Deal 1051: Answers lead to more questions.

Yes dragons do dream, no I don’t have a cat, and yes I’m terrified by what happened the other day. Something caught us, entrapped us, and then left us to wonder what it might have done to us. That is hardly something I should allow to happen to me or to my pupil. I have my ways of knowing that nothing happened directly to either my or Sydney during those missing hours, except for the fact that the hours are missing. And of course, I am reasonably sure that what did happen in that interval is not something I would want to have happened.

I detest alarms, necessary though they are, and that may have been a weakness that was exploitable. My habits are reasonably well known, and in the past have not proved to be a problem.

That sword of Syd’s bothers me some too. I’ve asked him about it. “Where did that sword come from?”

He simply said “I made it.”

Which puzzles me greatly because I can tell that he is telling the truth as he knows it to be true, and without any hints or colors of subterfuge. And yet, that sword is much more powerful than any magic he overtly knows how to wield. It positively reeks of magic.

“We have to explore what your sword can do. I don’t understand what happened, and you don’t understand its full power. Tell me again about how it came to be in your possession?”

He studied me for a minute, then spoke at some length. “I said before that I made it. That is true. But I didn’t make it here, I made it before. I put a lot of effort into its making, but almost none of that effort was devoted to making it good at the things a sword is supposed to actually do. In most senses it is not a real sword, but rather a prop or a toy. I formed all of it from lightweight materials that I could work in my apartment, at my kitchen table. The handle is the most real, as it needed to hold up to actual handling. I made it from a carved block of wood, into which I cut channels to inset buttons and wires to control its showier functions. The buttons form a kind of keyboard concealed under the leather wrapping that can be actuated while the sword is in a natural grip. The pommel conceals a power switch for the whole thing, and a battery compartment.”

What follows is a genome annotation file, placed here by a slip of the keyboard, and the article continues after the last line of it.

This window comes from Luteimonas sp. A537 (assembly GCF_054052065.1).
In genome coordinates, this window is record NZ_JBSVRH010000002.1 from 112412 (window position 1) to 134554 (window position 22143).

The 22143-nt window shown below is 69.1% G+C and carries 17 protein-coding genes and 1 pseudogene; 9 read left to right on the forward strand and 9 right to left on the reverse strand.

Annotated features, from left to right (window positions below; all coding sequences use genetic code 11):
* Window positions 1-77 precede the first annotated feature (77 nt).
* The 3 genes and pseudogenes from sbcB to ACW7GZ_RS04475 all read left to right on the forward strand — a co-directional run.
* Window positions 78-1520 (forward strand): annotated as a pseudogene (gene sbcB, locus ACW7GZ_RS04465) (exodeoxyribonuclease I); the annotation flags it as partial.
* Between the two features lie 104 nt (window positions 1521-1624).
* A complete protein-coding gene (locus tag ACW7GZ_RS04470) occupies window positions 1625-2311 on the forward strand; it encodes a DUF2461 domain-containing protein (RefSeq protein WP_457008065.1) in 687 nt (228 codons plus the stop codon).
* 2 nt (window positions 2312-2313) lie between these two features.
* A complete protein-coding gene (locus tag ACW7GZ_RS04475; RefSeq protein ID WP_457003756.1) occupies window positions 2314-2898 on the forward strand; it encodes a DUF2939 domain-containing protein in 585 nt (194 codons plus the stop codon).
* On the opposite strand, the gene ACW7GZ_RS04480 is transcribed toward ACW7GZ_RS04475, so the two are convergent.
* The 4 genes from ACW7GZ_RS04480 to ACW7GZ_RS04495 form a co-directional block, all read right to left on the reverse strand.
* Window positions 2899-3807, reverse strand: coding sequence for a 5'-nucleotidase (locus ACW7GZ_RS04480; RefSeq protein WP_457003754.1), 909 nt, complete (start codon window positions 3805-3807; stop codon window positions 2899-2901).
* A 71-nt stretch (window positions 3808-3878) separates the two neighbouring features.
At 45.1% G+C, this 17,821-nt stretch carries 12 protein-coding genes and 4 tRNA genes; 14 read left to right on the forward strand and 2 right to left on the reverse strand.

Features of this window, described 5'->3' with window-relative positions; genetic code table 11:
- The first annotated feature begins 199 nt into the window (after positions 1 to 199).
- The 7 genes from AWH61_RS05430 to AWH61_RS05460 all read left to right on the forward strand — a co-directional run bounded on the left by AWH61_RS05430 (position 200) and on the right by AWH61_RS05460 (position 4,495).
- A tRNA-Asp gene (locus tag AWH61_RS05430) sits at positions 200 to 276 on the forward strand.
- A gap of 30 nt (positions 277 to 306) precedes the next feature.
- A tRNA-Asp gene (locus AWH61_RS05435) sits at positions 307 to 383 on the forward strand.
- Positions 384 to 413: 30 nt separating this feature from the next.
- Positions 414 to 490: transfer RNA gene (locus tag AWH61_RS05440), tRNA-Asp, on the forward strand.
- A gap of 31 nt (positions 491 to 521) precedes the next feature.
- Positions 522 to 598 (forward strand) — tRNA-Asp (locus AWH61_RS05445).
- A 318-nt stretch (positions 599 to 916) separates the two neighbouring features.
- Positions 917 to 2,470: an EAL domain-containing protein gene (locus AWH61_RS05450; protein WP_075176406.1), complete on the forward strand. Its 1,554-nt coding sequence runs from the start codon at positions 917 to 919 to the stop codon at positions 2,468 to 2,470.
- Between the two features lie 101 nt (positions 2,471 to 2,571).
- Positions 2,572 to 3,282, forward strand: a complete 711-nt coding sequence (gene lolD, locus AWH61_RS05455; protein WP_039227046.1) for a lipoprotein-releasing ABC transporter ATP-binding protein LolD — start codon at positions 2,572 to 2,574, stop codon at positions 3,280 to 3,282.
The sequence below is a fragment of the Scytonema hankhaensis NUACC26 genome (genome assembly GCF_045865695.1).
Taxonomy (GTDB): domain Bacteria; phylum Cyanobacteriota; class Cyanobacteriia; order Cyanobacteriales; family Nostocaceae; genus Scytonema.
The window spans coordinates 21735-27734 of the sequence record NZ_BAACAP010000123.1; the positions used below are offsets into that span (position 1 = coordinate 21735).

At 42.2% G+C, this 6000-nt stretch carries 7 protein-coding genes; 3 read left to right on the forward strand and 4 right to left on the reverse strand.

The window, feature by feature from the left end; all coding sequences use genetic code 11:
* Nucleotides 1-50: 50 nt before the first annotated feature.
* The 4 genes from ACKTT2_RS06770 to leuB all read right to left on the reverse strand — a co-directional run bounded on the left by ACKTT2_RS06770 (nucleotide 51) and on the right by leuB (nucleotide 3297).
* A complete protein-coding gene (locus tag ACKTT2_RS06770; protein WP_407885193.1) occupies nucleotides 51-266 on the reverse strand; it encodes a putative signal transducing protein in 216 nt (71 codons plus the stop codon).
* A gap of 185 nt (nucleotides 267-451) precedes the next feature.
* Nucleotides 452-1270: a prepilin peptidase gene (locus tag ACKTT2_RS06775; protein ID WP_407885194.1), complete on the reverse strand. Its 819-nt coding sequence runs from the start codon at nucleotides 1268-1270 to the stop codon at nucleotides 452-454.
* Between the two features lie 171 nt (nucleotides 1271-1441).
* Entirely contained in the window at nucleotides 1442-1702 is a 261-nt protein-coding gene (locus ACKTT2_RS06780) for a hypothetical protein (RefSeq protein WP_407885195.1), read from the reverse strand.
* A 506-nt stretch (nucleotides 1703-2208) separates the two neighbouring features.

This was more than he’d said previously, and hinted at powers he hadn’t acknowledged before. But I let him continue before asking about some of the words that had no meaning here, or meanings that did not fit his usage. One wouldn’t expect to fit a ship’s battery into a “compartment” in the handle of a sword, so “battery” had to mean something different to him.

He continued “The blade was the most work. It is made mostly from plastic that I cut to shape, bent with a torch, and formed into the shape of a blade. I concealed lights and wiring along its length, and a processor to control the lights, a haptic feedback motor, some other sensors, and similar features. When requested by my fingering on the grip, it runs several pre-programmed sequences of lights and sounds. One of the programs paints images in the air when the sword is waved. Flashy effects that in my home would have no real or lasting effect. One thing I did not do was make the blade sharp. I suppose it could leave a bruise if deliberately struck, but it cannot cut.”